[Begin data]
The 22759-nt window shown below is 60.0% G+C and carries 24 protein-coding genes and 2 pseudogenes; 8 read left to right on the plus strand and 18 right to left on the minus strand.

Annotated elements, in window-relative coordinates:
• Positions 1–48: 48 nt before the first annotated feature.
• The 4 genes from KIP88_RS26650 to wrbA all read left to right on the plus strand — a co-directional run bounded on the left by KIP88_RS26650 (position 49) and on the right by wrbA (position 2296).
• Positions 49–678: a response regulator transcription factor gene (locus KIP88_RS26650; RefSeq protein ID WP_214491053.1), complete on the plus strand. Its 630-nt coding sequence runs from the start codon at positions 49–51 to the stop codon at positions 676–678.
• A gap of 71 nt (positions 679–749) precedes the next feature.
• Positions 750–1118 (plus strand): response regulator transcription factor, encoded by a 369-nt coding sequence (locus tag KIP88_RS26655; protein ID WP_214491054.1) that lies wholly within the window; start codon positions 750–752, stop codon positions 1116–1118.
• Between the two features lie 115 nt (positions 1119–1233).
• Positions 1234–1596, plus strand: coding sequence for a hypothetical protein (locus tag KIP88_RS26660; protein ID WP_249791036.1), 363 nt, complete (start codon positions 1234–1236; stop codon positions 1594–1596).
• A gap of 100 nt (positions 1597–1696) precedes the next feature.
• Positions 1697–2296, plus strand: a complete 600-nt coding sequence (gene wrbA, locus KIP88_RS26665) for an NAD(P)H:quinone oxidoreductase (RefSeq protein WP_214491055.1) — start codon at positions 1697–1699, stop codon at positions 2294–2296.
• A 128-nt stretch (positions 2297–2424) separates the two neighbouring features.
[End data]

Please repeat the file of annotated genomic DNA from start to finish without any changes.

The 22759-nt window shown below is 60.0% G+C and carries 24 protein-coding genes and 2 pseudogenes; 8 read left to right on the plus strand and 18 right to left on the minus strand.

Annotated elements, in window-relative coordinates:
• Positions 1–48: 48 nt before the first annotated feature.
• The 4 genes from KIP88_RS26650 to wrbA all read left to right on the plus strand — a co-directional run bounded on the left by KIP88_RS26650 (position 49) and on the right by wrbA (position 2296).
• Positions 49–678: a response regulator transcription factor gene (locus KIP88_RS26650; RefSeq protein ID WP_214491053.1), complete on the plus strand. Its 630-nt coding sequence runs from the start codon at positions 49–51 to the stop codon at positions 676–678.
• A gap of 71 nt (positions 679–749) precedes the next feature.
• Positions 750–1118 (plus strand): response regulator transcription factor, encoded by a 369-nt coding sequence (locus tag KIP88_RS26655; protein ID WP_214491054.1) that lies wholly within the window; start codon positions 750–752, stop codon positions 1116–1118.
• Between the two features lie 115 nt (positions 1119–1233).
• Positions 1234–1596, plus strand: coding sequence for a hypothetical protein (locus tag KIP88_RS26660; protein ID WP_249791036.1), 363 nt, complete (start codon positions 1234–1236; stop codon positions 1594–1596).
• A gap of 100 nt (positions 1597–1696) precedes the next feature.
• Positions 1697–2296, plus strand: a complete 600-nt coding sequence (gene wrbA, locus KIP88_RS26665) for an NAD(P)H:quinone oxidoreductase (RefSeq protein WP_214491055.1) — start codon at positions 1697–1699, stop codon at positions 2294–2296.
• A 128-nt stretch (positions 2297–2424) separates the two neighbouring features.